Homework: building motivation in children
They’ve been running, jumping, reading, painting, playing, listening, learning and speaking, and socialising. Then they come home, armed with more stuff to do. Ahhh, homework. How we all love thee.
A big part of homework is having the motivation to get it done. Let’s be honest, after a big day of learning and playing, it’s hardly surprising that our children aren’t really feeling pumped to pull out the books again when they get home. I’m not sure we parents are feeling particularly motivated either!
Motivation is something we can learn and grow, which is great news! Not so great when it’s missing and you have homework to do though. Here’s some quick tips to help move things along:
Be a Robot
Sounds weird, right? Think about how robots work - they just get in and get stuff done. They don’t think about it, they don’t hesitate. They are programed to just go, go, go. That’s what we need to do sometimes when our motivation levels are low.
Turn it into a novel game with your children. Pretend to be robots, talk about what robots do and how they don’t stop and get grumpy about jobs, they just do it. So when your children get home from school, have them come in, get their homework books out and pop them on their desk straight away. Don’t think, just do.
Once they’ve got them out, they can go and have some afternoon tea, then they switch back into ‘robot’ mode and head back to their desk and open a book. Quite often, once we get started on something it’s not so bad, it’s the actual ability to get started that holds us back. So have your children trial being a ‘robot’ for a week, and get them to keep a tally of their homework completion rates in ‘robot’ mode versus non-robot.
Start with the most fun first
Homework can be a total drag, for children and parents alike! It’s hard to feel motivated to do something that you might detest. So have your child rank what they can tolerate or enjoy the most, and work back from there. Sometimes by kick-starting with something enjoyable, motivation can grow as they get on a roll, and the not-so-fun tasks seem more manageable.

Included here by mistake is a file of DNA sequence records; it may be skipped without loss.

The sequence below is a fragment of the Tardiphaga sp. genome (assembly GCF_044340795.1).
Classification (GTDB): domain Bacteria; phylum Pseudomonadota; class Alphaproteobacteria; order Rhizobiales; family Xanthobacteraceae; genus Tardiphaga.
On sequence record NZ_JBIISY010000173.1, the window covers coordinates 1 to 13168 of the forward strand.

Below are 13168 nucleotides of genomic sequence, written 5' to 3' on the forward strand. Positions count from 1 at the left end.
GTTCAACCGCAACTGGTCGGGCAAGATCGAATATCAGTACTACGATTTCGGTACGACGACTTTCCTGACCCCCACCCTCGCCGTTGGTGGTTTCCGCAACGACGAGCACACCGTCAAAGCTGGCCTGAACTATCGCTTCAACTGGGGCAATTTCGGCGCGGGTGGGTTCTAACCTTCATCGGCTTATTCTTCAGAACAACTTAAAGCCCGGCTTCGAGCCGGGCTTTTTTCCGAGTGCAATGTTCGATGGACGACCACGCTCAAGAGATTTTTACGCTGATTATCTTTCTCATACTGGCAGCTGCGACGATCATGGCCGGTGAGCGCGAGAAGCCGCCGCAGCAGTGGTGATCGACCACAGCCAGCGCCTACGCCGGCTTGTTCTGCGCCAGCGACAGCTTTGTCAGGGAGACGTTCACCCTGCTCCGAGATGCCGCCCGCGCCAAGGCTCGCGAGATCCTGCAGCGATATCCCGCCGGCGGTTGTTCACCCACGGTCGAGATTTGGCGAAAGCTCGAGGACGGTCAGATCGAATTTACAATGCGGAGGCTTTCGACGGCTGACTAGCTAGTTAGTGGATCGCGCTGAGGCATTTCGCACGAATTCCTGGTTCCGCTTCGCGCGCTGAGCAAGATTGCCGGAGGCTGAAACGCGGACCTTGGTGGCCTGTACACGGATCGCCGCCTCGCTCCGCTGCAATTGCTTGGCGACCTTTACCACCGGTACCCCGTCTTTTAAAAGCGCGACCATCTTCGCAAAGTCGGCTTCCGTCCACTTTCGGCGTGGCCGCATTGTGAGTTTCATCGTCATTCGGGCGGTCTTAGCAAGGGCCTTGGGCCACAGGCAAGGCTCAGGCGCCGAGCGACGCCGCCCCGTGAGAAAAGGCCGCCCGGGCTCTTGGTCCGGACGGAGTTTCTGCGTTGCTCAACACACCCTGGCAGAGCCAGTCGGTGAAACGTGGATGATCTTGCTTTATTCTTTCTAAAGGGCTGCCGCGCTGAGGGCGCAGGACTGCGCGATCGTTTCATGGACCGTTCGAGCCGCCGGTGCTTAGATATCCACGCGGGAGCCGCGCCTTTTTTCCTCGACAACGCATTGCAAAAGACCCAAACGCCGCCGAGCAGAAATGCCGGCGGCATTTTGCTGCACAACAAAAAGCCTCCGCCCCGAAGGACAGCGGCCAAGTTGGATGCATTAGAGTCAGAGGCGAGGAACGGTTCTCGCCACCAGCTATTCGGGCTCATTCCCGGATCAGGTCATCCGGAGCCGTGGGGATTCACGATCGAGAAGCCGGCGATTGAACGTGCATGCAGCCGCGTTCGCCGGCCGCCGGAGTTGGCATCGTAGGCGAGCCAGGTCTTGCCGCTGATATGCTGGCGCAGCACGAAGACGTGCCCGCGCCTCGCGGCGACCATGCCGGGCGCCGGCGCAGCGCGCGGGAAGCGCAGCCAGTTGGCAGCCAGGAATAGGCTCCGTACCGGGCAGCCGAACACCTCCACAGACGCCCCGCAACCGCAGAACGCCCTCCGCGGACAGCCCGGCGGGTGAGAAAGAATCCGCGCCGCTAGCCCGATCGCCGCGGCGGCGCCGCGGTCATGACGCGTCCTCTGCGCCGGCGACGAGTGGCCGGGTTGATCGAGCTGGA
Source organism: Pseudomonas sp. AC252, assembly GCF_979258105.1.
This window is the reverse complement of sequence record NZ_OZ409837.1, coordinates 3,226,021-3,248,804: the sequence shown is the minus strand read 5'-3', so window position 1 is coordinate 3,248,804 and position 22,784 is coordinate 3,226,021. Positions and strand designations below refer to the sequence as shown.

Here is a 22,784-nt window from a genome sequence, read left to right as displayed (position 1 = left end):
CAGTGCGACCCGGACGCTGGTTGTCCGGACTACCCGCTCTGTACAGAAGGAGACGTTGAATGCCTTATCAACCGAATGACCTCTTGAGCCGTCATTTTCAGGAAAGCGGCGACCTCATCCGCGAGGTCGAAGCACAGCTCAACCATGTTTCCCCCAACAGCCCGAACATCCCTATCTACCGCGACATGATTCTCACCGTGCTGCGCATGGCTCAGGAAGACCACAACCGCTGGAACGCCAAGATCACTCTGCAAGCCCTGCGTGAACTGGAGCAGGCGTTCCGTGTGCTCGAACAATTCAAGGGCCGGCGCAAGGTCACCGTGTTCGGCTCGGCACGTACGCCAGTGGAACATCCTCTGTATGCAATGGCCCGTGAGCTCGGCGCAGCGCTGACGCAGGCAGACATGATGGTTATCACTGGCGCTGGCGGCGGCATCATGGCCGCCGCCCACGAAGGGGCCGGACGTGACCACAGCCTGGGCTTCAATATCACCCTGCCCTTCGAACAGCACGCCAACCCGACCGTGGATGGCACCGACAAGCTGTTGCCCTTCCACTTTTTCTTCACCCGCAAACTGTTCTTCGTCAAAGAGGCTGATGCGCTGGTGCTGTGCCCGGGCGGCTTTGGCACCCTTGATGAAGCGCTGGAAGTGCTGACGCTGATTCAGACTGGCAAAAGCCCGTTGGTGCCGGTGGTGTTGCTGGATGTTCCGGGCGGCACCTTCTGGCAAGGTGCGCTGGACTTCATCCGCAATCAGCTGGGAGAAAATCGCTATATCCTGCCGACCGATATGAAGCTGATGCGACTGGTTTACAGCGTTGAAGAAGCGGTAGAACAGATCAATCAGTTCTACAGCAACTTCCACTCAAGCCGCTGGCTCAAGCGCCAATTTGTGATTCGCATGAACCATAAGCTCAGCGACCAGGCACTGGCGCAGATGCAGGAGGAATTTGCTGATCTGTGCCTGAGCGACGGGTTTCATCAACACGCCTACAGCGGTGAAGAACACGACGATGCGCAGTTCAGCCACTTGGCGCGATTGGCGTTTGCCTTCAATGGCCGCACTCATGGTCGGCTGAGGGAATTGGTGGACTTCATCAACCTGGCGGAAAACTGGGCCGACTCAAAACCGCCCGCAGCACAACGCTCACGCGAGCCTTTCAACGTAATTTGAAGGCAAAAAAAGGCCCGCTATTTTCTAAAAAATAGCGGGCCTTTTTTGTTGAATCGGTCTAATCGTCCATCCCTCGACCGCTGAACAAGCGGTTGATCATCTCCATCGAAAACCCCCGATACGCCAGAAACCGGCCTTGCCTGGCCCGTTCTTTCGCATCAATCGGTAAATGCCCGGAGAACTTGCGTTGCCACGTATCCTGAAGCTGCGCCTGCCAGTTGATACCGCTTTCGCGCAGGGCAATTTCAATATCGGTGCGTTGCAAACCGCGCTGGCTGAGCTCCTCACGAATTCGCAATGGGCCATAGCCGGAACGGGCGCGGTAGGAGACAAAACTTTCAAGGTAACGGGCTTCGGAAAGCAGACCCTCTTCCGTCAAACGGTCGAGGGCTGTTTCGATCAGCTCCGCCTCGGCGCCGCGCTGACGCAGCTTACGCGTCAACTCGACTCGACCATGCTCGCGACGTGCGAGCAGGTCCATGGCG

A lot of the time, our motivation dwindles if we think we’re going to be stuck doing something we don’t particularly love for a long time. Help your child set regular breaks, a 10 min stretch and snack for every 20 mins of work.
Sometimes if they’re really engrossed in what they’re doing, they won’t even notice the time fly by and may not require a break, but just knowing that it’s there can often help with motivation.
One thing at a time
When we say ‘go do your homework’ that can conjure up all sorts of overwhelming nightmares for our children. Racing thoughts of multiple subjects and assignments, or lots of projects and books can send them running for the hills.
So rather than just calling it ’homework’, before they get into ‘robot mode’, sit down with them and list out what they need to do for the day. Cover the rest of the tasks up and just focus on the first one. “Time to read 5 pages of your book” sounds much more feasible than just doing all that homework that stretches in front of them.
Rewards for effort
Now, of course we don’t want our children growing up thinking they get a gold medal for doing their homework every single day, but when we want to encourage the development of motivation for a task that isn’t terribly enjoyable, it’s good to have a little carrot to dangle in front of them (like time at the park, one-on-one time with Mum and Dad, it doesn’t have to mean material rewards!) to kick-start motivation.
Over time we whittle it back. If we think about it, we all operate for some form of reward; we work to earn money, we save up to earn holiday time, we renovate to improve our house- we all set little rewards for ourselves.
Give them some choice
Sometimes we can help build motivation by allowing our children to feel like they’re in control of their homework. Allowing them to choose what they want to work on first can help get the ball rolling. We might make it a ‘closed choice’ by offering them ‘option X’ or ‘option Y’ but they still feel that they have the ultimate say in what they’re going to start on.
Help them to find their own motivation
Back to top ⌃
Chatting to our kids about what interests them and what they feel excited to do can go a long way in building motivation for things like homework. It may be that your child enjoys more creative pursuits, or they love doing sums.
Motivation grows and changes over time, and even as adults we understand that it is always a work in progress. If we can support our children to learn a few tricks to jump-start their motivation now, hopefully in years to come it will be easier to find their mojo and get back on track when they need to.